Proton radiotherapy could reduce the risk of fatal second cancers for children with intracranial tumors in low- And middle-income countries

Kyle J. Gallagher, Bassem Youssef, Rola Georges, Anita Mahajan, Joelle Ann Feghali, Racile Nabha, Zeina Ayoub, Wassim Jalbout, Phillip J. Taddei

Research output: Contribution to journalArticlepeer-review

1 Scopus citations

Abstract

Purpose: To test our hypothesis that, for young children with intracranial tumors, proton radiotherapy in a high-income country does not reduce the risk of a fatal subsequent malignant neoplasm (SMN) compared with photon radiotherapy in low- and middle-income countries. Materials and Methods: We retrospectively selected 9 pediatric patients with low-grade brain tumors who were treated with 3-dimensional conformal radiation therapy in low- and middle-income countries. Images and contours were deidentified and transferred to a high-income country proton therapy center. Clinically commissioned treatment planning systems of each academic hospital were used to calculate absorbed dose from the therapeutic fields. After fusing supplemental computational phantoms to the patients’ anatomies, models from the literature were applied to calculate stray radiation doses. Equivalent doses were determined in organs and tissues at risk of SMNs, and the lifetime attributable risk of SMN mortality (LAR) was predicted using a dose-effect model. Our hypothesis test was based on the average of the ratios of LARs from proton therapy to that of photon therapy (RLAR)H0: RLAR = 1; HA: RLAR, 1Þ: Results: Proton therapy reduced the equivalent dose in organs at risk for SMNs and LARs compared with photon therapy for which the RLAR for the cohort was 0.69 ± 0.10, resulting in the rejection of H0 (P< .001, a = 0.05). We observed that the younger children in the cohort (2-4 years old) were at a factor of approximately 2.5 higher LAR compared with the older children (8-12 years old). Conclusion: Our findings suggest that proton radiotherapy has the strong potential of reducing the risk of fatal SMNs in pediatric patients with intracranial tumors if it were made available globally.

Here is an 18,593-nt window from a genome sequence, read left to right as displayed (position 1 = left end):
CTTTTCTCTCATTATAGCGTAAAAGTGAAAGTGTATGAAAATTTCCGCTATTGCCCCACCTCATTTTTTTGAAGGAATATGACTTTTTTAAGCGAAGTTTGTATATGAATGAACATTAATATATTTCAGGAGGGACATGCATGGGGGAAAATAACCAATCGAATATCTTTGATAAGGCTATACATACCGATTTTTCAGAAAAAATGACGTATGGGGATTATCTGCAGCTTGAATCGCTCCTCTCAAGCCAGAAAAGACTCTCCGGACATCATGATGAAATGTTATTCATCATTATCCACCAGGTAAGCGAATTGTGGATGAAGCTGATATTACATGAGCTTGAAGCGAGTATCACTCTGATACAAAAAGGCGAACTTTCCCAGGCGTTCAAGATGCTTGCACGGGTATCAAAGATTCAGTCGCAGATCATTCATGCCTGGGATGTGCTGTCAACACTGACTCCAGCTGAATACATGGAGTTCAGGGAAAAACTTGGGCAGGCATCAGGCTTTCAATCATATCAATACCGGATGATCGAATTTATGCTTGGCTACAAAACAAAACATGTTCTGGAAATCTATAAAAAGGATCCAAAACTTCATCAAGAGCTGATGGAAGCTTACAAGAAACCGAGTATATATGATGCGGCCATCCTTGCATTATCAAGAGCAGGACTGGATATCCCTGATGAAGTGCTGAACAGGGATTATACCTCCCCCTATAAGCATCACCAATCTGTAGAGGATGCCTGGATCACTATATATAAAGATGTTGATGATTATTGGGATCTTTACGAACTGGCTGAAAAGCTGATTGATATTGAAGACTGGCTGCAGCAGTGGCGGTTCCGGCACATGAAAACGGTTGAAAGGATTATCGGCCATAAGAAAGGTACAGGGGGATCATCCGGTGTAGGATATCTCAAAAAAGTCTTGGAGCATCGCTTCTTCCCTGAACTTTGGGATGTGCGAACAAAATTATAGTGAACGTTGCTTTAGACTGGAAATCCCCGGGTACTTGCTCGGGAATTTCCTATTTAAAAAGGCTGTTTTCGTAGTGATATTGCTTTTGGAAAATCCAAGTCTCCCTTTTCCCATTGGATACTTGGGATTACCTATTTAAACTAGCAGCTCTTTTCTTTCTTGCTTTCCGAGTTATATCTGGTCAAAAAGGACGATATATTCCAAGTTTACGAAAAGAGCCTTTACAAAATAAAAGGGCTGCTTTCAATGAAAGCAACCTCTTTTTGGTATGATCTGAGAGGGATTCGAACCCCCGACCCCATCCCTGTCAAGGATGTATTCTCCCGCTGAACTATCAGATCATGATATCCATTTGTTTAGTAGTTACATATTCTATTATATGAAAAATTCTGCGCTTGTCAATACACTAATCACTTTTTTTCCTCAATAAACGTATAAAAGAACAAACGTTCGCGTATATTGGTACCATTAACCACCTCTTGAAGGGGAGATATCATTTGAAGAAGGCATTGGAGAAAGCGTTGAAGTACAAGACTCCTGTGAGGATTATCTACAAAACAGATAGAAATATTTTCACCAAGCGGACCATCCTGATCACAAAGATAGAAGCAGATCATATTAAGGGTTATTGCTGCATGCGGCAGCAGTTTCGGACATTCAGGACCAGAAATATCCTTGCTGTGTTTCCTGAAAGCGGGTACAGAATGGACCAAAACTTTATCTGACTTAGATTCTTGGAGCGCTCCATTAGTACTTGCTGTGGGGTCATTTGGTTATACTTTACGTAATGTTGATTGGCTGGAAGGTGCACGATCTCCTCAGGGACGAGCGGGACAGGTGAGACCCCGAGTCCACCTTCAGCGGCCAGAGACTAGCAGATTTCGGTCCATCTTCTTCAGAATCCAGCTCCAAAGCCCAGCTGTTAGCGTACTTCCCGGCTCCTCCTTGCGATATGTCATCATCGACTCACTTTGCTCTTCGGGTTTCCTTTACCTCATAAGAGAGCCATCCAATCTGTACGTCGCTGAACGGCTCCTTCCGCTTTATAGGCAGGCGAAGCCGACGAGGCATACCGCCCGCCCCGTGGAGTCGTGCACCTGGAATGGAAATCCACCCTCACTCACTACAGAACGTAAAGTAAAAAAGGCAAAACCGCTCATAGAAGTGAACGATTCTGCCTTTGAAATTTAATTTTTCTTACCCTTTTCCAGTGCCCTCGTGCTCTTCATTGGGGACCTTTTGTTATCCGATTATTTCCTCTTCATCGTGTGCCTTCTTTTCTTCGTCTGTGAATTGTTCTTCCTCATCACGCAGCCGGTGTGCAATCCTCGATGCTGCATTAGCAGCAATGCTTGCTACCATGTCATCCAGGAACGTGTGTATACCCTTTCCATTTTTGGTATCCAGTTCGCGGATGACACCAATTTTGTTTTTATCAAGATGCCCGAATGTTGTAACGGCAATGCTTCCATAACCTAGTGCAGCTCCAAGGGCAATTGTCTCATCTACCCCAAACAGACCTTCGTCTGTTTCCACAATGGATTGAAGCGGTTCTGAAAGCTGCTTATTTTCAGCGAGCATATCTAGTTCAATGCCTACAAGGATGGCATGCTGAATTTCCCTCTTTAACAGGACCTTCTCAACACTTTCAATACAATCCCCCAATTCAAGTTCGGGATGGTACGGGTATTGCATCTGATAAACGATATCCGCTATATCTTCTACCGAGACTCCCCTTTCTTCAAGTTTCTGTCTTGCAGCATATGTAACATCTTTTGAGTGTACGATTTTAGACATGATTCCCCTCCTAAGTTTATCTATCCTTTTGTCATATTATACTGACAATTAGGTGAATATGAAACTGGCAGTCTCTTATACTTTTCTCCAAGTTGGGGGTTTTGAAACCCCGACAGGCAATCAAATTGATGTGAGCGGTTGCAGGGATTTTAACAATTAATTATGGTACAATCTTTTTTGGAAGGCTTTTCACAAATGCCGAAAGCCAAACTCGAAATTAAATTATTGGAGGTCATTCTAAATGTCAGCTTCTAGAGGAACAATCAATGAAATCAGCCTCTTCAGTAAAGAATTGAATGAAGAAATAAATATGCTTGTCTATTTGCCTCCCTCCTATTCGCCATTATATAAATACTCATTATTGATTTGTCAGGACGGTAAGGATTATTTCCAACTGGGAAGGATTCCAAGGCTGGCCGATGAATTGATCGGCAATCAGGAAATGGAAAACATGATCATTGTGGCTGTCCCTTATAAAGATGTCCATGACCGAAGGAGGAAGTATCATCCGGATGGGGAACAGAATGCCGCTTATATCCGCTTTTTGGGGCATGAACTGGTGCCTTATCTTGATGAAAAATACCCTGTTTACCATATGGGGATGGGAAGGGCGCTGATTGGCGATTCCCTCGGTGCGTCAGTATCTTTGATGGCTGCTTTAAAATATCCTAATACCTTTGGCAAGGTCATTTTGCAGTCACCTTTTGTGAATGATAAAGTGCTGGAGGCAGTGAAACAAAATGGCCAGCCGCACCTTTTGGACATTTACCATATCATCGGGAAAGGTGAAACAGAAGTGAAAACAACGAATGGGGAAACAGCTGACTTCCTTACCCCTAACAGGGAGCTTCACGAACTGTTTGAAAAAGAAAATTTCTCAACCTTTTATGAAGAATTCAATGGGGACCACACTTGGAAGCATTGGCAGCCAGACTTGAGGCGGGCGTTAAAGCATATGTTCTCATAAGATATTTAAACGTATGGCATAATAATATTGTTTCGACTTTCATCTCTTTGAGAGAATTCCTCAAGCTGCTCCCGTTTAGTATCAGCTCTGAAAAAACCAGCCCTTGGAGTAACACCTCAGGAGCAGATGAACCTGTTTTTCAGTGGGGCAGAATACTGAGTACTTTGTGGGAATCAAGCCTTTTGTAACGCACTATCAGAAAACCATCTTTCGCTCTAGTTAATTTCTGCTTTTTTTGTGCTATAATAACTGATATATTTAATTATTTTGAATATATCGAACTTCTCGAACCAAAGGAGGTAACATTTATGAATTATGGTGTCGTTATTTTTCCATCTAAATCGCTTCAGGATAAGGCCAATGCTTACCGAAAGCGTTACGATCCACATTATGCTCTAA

Original languageEnglish (US)
Pages (from-to)1-10
Number of pages10
JournalInternational Journal of Particle Therapy
Volume7
Issue number4
DOIs
StatePublished - Mar 1 2021
Externally publishedYes

Keywords

  • Global oncology
  • Intracranial tumors
  • Low-
  • Middle-income countries
  • Pediatric proton therapy
  • Secondary malignancies

ASJC Scopus subject areas

  • Atomic and Molecular Physics, and Optics
  • Radiology Nuclear Medicine and imaging

Fingerprint

Dive into the research topics of 'Proton radiotherapy could reduce the risk of fatal second cancers for children with intracranial tumors in low- And middle-income countries'. Together they form a unique fingerprint.

Cite this